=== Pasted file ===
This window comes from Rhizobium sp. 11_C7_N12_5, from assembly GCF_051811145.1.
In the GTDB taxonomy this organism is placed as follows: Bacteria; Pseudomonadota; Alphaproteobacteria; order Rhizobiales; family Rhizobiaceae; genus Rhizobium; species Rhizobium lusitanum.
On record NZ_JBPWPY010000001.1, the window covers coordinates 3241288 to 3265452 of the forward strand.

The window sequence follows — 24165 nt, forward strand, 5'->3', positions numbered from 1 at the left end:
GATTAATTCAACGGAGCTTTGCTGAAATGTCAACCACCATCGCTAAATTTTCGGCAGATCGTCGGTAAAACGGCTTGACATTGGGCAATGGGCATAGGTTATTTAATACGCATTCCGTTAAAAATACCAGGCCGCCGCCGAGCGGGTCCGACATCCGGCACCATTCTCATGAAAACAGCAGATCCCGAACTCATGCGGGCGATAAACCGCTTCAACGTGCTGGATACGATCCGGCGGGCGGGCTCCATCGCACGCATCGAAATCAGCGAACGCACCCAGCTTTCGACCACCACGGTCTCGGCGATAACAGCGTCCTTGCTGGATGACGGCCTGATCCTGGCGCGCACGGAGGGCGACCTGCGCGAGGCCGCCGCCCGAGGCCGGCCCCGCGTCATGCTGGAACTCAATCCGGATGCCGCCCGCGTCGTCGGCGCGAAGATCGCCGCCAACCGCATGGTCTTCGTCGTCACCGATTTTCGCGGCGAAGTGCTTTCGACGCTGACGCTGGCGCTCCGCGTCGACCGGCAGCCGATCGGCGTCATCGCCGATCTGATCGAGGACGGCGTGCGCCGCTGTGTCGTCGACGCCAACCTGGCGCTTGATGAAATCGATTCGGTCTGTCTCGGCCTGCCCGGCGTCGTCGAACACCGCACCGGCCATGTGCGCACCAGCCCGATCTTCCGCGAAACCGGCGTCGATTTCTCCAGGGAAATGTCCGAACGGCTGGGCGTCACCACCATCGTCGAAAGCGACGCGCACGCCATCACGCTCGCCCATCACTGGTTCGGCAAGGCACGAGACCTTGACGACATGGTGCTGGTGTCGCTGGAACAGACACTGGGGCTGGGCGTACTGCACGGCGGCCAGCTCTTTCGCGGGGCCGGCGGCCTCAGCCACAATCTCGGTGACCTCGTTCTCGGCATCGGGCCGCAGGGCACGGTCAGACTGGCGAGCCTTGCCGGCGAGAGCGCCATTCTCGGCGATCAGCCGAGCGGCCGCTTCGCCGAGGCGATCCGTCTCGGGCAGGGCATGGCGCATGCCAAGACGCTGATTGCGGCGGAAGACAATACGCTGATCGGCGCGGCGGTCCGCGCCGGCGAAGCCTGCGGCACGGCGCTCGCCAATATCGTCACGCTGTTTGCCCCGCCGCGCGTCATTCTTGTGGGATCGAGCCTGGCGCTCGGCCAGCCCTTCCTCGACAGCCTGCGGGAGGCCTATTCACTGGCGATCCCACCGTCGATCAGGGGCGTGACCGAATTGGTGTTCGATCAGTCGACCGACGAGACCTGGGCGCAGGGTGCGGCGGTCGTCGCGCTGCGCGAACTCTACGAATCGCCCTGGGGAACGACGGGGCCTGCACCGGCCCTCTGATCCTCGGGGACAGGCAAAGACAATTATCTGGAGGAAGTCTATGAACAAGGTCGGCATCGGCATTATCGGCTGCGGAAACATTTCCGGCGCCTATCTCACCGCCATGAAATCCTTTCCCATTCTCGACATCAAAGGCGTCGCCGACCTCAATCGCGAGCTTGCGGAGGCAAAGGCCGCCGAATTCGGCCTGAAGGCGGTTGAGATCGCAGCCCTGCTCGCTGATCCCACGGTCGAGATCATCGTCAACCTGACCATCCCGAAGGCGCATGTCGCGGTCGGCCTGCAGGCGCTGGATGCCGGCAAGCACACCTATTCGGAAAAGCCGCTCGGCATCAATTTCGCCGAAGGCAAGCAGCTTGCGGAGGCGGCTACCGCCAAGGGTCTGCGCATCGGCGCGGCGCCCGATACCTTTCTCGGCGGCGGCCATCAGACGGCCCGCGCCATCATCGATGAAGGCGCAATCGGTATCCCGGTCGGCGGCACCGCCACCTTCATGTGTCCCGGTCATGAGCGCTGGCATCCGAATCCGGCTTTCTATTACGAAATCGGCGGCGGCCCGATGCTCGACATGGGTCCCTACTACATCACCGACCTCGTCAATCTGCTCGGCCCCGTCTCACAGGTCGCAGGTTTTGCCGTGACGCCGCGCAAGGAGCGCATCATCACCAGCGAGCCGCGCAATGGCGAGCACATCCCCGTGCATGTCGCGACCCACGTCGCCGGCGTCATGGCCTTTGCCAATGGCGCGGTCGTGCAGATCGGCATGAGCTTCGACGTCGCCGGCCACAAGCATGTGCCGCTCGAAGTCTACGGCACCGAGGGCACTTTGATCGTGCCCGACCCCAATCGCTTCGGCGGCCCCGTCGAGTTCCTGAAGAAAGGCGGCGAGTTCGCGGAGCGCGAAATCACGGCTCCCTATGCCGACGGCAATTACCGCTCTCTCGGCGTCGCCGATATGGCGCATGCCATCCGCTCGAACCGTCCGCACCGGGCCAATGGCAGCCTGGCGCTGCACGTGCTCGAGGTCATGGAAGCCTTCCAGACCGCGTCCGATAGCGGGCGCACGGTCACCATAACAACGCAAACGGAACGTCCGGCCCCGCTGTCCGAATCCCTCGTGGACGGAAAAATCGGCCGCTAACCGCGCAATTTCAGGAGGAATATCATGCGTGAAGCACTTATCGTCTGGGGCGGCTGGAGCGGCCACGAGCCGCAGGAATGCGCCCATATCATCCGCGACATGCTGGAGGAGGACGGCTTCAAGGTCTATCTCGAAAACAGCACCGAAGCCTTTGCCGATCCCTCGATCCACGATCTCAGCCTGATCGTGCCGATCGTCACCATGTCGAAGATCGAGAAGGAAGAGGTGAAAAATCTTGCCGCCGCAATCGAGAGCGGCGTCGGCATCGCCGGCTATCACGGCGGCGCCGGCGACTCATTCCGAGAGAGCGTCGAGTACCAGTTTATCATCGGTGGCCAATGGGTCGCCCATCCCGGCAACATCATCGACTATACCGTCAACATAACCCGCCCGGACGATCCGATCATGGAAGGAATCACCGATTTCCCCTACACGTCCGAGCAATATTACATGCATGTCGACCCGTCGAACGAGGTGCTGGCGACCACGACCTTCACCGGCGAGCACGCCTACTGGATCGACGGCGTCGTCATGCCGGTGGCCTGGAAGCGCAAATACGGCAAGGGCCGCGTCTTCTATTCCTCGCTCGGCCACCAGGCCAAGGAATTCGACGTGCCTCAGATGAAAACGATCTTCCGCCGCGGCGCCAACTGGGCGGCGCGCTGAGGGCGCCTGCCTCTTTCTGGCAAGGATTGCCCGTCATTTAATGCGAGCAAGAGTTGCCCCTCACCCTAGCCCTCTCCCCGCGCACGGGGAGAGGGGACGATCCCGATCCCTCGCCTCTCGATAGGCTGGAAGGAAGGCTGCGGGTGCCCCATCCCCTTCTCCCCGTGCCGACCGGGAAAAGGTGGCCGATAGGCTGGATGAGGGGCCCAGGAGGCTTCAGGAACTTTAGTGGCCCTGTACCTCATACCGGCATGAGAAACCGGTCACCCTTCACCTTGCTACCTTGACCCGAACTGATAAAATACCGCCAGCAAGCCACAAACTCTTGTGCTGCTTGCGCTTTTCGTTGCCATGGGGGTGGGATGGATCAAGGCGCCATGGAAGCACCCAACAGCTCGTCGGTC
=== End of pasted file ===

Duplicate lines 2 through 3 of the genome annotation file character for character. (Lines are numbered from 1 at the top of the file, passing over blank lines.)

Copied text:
In the GTDB taxonomy this organism is placed as follows: Bacteria; Pseudomonadota; Alphaproteobacteria; order Rhizobiales; family Rhizobiaceae; genus Rhizobium; species Rhizobium lusitanum.
On record NZ_JBPWPY010000001.1, the window covers coordinates 3241288 to 3265452 of the forward strand.